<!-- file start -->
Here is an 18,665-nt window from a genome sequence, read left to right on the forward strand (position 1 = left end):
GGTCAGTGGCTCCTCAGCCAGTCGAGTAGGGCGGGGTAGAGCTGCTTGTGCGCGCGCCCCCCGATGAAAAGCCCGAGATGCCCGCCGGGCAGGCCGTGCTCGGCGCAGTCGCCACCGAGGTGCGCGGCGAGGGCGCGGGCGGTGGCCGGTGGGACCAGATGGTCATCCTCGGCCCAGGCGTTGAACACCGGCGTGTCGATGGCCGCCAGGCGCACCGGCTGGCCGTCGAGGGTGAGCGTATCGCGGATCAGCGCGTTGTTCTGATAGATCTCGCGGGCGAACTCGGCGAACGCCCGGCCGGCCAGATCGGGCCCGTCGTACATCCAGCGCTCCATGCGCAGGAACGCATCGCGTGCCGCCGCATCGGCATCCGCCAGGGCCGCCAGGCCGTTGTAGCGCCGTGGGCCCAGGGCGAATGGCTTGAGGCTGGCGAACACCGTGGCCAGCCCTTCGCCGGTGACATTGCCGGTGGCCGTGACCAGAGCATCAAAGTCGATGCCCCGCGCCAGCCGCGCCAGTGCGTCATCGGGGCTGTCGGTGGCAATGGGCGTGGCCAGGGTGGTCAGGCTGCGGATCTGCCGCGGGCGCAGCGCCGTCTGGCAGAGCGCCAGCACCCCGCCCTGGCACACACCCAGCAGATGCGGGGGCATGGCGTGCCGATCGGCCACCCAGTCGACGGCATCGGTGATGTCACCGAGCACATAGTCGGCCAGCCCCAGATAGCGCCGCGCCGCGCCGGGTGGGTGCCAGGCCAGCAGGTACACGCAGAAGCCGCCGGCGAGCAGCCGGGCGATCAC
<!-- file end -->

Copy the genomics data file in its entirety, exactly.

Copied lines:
Here is an 18,665-nt window from a genome sequence, read left to right on the forward strand (position 1 = left end):
GGTCAGTGGCTCCTCAGCCAGTCGAGTAGGGCGGGGTAGAGCTGCTTGTGCGCGCGCCCCCCGATGAAAAGCCCGAGATGCCCGCCGGGCAGGCCGTGCTCGGCGCAGTCGCCACCGAGGTGCGCGGCGAGGGCGCGGGCGGTGGCCGGTGGGACCAGATGGTCATCCTCGGCCCAGGCGTTGAACACCGGCGTGTCGATGGCCGCCAGGCGCACCGGCTGGCCGTCGAGGGTGAGCGTATCGCGGATCAGCGCGTTGTTCTGATAGATCTCGCGGGCGAACTCGGCGAACGCCCGGCCGGCCAGATCGGGCCCGTCGTACATCCAGCGCTCCATGCGCAGGAACGCATCGCGTGCCGCCGCATCGGCATCCGCCAGGGCCGCCAGGCCGTTGTAGCGCCGTGGGCCCAGGGCGAATGGCTTGAGGCTGGCGAACACCGTGGCCAGCCCTTCGCCGGTGACATTGCCGGTGGCCGTGACCAGAGCATCAAAGTCGATGCCCCGCGCCAGCCGCGCCAGTGCGTCATCGGGGCTGTCGGTGGCAATGGGCGTGGCCAGGGTGGTCAGGCTGCGGATCTGCCGCGGGCGCAGCGCCGTCTGGCAGAGCGCCAGCACCCCGCCCTGGCACACACCCAGCAGATGCGGGGGCATGGCGTGCCGATCGGCCACCCAGTCGACGGCATCGGTGATGTCACCGAGCACATAGTCGGCCAGCCCCAGATAGCGCCGCGCCGCGCCGGGTGGGTGCCAGGCCAGCAGGTACACGCAGAAGCCGCCGGCGAGCAGCCGGGCGATCAC